skip to main content
caption: A closed basketball court is shown on Thursday, April 9, 2020, at Cromwell Park in Shoreline.
Enlarge Icon
A closed basketball court is shown on Thursday, April 9, 2020, at Cromwell Park in Shoreline.
Credit: KUOW Photo/Megan Farmer

Keeping your student athlete strong and engaged amid pandemic can be a workout

School is remote this fall, and that means most fall sports are canceled in the Seattle area — a big loss for many kids.

But experts say children can still stay active and learn new skills.

Sports can be a big part of kids’ identities and can be a way to get exercise, manage anxiety, and connect with peers, said Dr. Celeste Quitiquit, a pediatrician and sports medicine physician at Seattle Children’s Hospital. So, she said, it’s important for parents and kids to work together to figure out ways to stay active and learn new skills in the absence of organized sports.

At the high school level, she said, “Many teams have gotten together for what they call captain’s workouts.”

That’s when a team captain leads a workout for a small group of teammates. Captains usually hold workouts over the summer — but, this year, with no regular practices, some teams are extending that into the fall.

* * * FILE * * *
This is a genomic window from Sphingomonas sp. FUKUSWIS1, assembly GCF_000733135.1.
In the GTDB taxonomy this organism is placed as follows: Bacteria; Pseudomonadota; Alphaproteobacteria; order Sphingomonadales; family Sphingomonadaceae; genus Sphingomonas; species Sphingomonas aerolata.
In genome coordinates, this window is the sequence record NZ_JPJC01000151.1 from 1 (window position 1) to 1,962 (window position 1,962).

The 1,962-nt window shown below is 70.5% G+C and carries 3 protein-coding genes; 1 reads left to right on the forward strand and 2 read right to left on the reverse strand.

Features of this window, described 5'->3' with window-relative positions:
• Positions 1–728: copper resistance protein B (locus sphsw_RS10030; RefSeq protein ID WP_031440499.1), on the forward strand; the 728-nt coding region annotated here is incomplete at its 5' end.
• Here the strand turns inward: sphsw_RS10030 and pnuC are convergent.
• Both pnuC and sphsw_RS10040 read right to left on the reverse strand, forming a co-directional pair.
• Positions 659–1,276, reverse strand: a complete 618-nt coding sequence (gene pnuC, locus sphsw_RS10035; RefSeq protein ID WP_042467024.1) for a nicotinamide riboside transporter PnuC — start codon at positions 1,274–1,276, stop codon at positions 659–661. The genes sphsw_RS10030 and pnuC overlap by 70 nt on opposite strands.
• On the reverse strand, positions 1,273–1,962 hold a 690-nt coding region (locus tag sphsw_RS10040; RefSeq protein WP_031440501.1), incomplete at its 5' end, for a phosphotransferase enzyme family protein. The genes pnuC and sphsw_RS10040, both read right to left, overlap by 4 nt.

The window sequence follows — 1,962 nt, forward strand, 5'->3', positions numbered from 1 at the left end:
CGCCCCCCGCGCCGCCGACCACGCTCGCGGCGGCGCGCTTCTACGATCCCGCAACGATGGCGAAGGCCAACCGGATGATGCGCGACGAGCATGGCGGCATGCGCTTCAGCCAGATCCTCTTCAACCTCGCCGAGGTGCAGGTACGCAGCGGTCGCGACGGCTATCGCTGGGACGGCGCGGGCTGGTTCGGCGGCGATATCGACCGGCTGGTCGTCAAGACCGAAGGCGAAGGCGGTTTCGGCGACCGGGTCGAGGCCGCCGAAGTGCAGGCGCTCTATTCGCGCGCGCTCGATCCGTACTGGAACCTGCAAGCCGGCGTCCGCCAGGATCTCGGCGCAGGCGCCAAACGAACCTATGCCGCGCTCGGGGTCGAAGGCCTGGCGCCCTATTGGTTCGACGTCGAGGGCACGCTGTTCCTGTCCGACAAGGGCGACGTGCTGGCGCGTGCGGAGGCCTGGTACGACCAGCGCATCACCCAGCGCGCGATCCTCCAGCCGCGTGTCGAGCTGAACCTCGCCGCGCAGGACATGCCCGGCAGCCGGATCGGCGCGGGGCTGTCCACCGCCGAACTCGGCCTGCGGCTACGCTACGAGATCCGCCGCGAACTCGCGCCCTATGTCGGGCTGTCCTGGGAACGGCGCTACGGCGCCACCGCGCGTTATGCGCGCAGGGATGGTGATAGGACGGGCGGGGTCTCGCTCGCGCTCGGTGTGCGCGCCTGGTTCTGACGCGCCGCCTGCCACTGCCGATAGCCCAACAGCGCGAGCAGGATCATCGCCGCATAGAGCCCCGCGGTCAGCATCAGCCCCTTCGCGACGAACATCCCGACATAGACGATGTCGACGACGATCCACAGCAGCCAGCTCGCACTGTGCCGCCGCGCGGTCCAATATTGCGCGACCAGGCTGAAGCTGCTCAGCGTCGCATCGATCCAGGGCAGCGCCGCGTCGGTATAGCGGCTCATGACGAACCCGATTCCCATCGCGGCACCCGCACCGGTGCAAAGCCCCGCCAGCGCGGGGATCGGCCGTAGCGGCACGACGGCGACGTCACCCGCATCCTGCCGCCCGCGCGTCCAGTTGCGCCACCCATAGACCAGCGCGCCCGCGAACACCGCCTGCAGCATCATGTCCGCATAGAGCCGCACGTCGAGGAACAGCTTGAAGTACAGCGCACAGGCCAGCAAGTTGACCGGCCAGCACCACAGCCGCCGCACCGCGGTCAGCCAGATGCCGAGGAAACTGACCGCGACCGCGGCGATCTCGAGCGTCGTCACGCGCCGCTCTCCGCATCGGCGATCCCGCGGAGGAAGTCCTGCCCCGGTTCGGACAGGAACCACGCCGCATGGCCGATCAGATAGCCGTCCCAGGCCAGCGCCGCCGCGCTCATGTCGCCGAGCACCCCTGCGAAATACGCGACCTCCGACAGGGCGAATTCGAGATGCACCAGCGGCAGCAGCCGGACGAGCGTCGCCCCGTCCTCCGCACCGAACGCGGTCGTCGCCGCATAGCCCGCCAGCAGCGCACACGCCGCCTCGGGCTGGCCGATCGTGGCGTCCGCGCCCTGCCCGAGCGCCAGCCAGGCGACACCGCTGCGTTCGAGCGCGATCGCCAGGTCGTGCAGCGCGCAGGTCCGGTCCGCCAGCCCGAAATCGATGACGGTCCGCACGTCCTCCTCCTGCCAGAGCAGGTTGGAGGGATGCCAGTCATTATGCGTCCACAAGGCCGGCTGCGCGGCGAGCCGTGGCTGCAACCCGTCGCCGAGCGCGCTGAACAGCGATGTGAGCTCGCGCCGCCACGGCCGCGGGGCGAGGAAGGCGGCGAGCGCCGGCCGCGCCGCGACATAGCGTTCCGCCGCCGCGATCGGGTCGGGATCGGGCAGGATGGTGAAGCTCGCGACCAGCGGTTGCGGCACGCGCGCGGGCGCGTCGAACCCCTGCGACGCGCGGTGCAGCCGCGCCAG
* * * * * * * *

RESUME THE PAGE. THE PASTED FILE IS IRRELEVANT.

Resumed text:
Quitiquit said the goal is to “keep kids active, give them some autonomy in organizing ways for small groups on their team to get together.”

For younger kids, she recommends outdoor play dates or doing sports and getting exercise with siblings and parents.

She said, with no fall sports, no recess, and no PE, parents should build physical activity into their kids’ pandemic schedules.

“As much as possible try to do that as a family,” she said. “Play time is a stress reliever for both parents and children, and it also can be bonding time.”

CDC guidelines recommend that kids get an hour of exercise every day — and, even before the pandemic, eight out of 10 kids in King County weren't getting that.

Quitiquit said, as kids are missing their normal teammates and competitions this fall, now is a good time for them to try out new sports or activities and learn new skills. But, no matter what, she said, a lot of kids will be missing the thrill of competition this year.